~4 min read|
In the Markdown Spec there are several ways to write a link. The most common way I’ve seen / used is a pair of brackets followed by parenthesis:
(). There is however, the “reference link” syntax which is two bracket pairs which is then tied to a reference later.1
I had a project recently where it would be useful if I could reliably tease apart the different pieces of the link. Specifically, given the standard link format of
[link text](resource "title") could I break out those three pieces?
David Wells gave me a good start with his post on regex to match markdown links. I’m not sure what I was doing wrong, but something didn’t quite work with his approach for me, but at least I now knew it was possible and had a lead!
For my project in particular, all of my links were relative paths, so I didn’t have to worry too much about whether or not they were fully qualified
https links, etc. That said, I ultimately adopted this approach to make my solution more general purpose.
Some of the solutions I came up with are the following.
The “simplest” (and by that I mean the fewest moving parts) is the following:
const pattern = /!?\[([^\]]*)\]\(([^\)]+)\)/gm
What I really like about this one is the first group:
Breaking this down:
\[means a literal
[character is expected. This is paired at the end with
\]. This gives us our brackets surrounding the first part of the link.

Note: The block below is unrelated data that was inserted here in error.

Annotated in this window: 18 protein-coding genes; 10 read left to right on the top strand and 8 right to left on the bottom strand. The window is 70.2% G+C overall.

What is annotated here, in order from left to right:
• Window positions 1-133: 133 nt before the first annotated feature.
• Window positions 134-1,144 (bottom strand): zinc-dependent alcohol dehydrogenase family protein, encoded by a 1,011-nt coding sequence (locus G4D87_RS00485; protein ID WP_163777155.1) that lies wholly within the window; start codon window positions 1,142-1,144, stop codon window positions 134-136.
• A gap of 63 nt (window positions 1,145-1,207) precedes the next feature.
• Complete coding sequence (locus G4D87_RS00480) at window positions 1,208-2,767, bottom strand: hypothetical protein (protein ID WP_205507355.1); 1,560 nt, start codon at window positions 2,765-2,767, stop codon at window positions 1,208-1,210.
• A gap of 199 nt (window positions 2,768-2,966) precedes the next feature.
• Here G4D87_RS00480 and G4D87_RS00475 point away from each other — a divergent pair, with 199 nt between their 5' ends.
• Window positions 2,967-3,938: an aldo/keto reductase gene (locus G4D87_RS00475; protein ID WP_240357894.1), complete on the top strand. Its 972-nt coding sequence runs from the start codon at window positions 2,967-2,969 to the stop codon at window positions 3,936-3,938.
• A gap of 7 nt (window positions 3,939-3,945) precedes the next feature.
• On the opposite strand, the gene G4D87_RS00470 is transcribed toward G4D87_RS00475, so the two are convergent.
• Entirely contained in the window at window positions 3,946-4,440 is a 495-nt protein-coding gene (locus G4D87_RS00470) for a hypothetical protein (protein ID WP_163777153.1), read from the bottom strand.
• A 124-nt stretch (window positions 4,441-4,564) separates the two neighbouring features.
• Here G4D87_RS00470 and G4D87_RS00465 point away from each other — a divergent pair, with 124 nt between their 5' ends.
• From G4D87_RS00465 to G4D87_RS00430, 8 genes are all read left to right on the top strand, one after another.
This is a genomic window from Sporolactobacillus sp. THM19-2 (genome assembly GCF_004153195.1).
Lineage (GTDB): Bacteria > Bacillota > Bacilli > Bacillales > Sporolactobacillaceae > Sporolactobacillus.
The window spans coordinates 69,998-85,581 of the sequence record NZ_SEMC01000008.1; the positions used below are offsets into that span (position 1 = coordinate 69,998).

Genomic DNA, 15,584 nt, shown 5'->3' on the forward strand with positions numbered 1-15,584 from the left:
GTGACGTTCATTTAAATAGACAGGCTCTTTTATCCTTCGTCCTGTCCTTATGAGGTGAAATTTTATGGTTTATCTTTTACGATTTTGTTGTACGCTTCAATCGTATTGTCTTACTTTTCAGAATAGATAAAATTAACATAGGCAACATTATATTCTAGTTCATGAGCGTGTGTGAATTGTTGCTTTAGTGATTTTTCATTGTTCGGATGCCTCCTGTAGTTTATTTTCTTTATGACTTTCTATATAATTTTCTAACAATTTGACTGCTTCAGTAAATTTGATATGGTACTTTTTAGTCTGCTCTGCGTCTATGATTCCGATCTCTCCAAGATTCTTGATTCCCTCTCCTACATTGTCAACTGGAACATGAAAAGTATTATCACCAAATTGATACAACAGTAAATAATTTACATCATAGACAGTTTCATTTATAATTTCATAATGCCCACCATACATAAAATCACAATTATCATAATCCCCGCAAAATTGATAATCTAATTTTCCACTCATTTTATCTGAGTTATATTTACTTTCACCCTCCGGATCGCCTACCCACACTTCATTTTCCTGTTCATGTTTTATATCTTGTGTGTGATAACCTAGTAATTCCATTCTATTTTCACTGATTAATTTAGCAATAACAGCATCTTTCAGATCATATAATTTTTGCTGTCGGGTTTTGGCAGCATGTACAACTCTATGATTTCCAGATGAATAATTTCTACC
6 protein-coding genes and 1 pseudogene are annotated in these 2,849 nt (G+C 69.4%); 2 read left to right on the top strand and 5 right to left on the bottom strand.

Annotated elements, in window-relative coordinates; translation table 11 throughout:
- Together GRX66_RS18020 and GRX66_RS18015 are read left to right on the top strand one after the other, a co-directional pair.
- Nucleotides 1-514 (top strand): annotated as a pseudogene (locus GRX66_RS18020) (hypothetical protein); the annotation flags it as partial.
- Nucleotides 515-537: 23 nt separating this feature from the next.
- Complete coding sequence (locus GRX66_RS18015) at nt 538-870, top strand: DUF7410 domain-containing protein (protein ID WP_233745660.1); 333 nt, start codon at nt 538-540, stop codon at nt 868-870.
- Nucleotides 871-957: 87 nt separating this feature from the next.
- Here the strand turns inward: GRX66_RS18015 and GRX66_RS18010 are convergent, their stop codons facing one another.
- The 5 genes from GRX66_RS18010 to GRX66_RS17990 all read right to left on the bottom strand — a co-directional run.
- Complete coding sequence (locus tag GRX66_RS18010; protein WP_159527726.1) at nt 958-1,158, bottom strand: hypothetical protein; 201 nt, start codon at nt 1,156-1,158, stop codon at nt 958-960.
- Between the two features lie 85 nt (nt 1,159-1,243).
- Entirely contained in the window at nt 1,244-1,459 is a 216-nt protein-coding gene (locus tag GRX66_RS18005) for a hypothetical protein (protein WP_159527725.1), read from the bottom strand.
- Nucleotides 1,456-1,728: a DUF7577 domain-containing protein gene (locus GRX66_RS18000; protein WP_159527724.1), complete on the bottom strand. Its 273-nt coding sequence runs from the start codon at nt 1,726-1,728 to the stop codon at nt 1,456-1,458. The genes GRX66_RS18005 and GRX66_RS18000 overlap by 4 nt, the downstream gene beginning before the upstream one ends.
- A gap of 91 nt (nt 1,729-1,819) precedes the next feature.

(and it’s matching
)create a group, which will be useful when we want to use what’s captured by the regex later.
[^\]]*This is saying match a character not in the range of
\], i.e. that does not match a closing bracket (
]). Moreover, do this as many times as you want because of the
*. Said another way, the only way to get out of this match is to actually have a
The second group does something very similar, except instead of looking for a literal
[ and it’s paired
], it’s looking for parentheses.
Given that we’re actually talking about links, however, we can make the second group more robust. This is where David Wells’ approach proved most useful as it was really the inspiration for the whole thing:
const pattern = /!?\[(.+)?\]\(((https?:\/\/)?[A-Za-z0-9\:\/\. ]+)(\"(.+)\")?\)/gm
Focusing here on the second half of the link we are making use of several groups (one larger, and two sub groups - one for the link itself and one for the title).
Unlike the first attempt, we’re not allowing just any character to be in the link. We’re asking up front, is it prefixed with
https:// (though this is all optional - interestingly, it will break on other protocols, though this could be easily remedied with an or pipe (
After that, some characters are not allowed in a URL, and this accounts for that by saying we’re looking only for
/ or a
. Then do that as many times as you want (the
Finally, we look at the title which is always wrapped in
"" if it’s present, but is optional overall.
My final, preferred solution combines these two approaches
const pattern = /!?\[([^\]]*)?\]\(((https?:\/\/)?[A-Za-z0-9\:\/\. ]+)(\"(.+)\")?\)/gm
While this may look easy now, it took me a long time to actually understand it. And, even though I understand it now, I’m writing it down because I know when I come back later, I won’t be able to reason through it without these notes!
I guess that’s a fun part of regex - there’s so much more I can learn to get comfortable but these sorts of experiences certainly remind me how powerful it can be once mastered!
Here’s a playground with examples of this in use.
Hi there and thanks for reading! My name's Stephen. I live in Chicago with my wife, Kate, and dog, Finn. Want more? See about and get in touch!